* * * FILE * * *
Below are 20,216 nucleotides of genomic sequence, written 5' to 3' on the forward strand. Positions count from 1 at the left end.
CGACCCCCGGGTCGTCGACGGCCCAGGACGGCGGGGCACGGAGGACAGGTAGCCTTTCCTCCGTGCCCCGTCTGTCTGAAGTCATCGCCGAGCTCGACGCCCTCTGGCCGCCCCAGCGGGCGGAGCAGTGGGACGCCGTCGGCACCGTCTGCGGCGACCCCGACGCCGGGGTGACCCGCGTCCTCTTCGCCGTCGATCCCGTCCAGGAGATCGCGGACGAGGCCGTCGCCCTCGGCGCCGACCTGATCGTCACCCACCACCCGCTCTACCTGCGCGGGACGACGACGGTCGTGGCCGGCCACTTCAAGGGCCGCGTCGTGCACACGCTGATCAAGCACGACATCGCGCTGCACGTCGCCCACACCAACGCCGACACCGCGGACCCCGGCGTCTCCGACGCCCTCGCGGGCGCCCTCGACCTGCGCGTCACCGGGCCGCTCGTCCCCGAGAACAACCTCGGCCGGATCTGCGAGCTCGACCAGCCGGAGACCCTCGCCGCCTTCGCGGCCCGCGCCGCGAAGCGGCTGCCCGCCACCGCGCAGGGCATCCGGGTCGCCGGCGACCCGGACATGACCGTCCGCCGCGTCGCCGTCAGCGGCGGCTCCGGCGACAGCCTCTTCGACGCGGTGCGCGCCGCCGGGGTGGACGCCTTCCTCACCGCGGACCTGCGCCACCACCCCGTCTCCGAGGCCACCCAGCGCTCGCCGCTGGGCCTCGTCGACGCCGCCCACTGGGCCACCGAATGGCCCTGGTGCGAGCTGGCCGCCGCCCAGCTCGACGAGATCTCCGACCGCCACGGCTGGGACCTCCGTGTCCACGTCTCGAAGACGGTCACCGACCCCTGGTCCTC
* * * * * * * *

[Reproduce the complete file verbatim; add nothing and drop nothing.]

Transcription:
Below are 20,216 nucleotides of genomic sequence, written 5' to 3' on the forward strand. Positions count from 1 at the left end.
CGACCCCCGGGTCGTCGACGGCCCAGGACGGCGGGGCACGGAGGACAGGTAGCCTTTCCTCCGTGCCCCGTCTGTCTGAAGTCATCGCCGAGCTCGACGCCCTCTGGCCGCCCCAGCGGGCGGAGCAGTGGGACGCCGTCGGCACCGTCTGCGGCGACCCCGACGCCGGGGTGACCCGCGTCCTCTTCGCCGTCGATCCCGTCCAGGAGATCGCGGACGAGGCCGTCGCCCTCGGCGCCGACCTGATCGTCACCCACCACCCGCTCTACCTGCGCGGGACGACGACGGTCGTGGCCGGCCACTTCAAGGGCCGCGTCGTGCACACGCTGATCAAGCACGACATCGCGCTGCACGTCGCCCACACCAACGCCGACACCGCGGACCCCGGCGTCTCCGACGCCCTCGCGGGCGCCCTCGACCTGCGCGTCACCGGGCCGCTCGTCCCCGAGAACAACCTCGGCCGGATCTGCGAGCTCGACCAGCCGGAGACCCTCGCCGCCTTCGCGGCCCGCGCCGCGAAGCGGCTGCCCGCCACCGCGCAGGGCATCCGGGTCGCCGGCGACCCGGACATGACCGTCCGCCGCGTCGCCGTCAGCGGCGGCTCCGGCGACAGCCTCTTCGACGCGGTGCGCGCCGCCGGGGTGGACGCCTTCCTCACCGCGGACCTGCGCCACCACCCCGTCTCCGAGGCCACCCAGCGCTCGCCGCTGGGCCTCGTCGACGCCGCCCACTGGGCCACCGAATGGCCCTGGTGCGAGCTGGCCGCCGCCCAGCTCGACGAGATCTCCGACCGCCACGGCTGGGACCTCCGTGTCCACGTCTCGAAGACGGTCACCGACCCCTGGTCCTC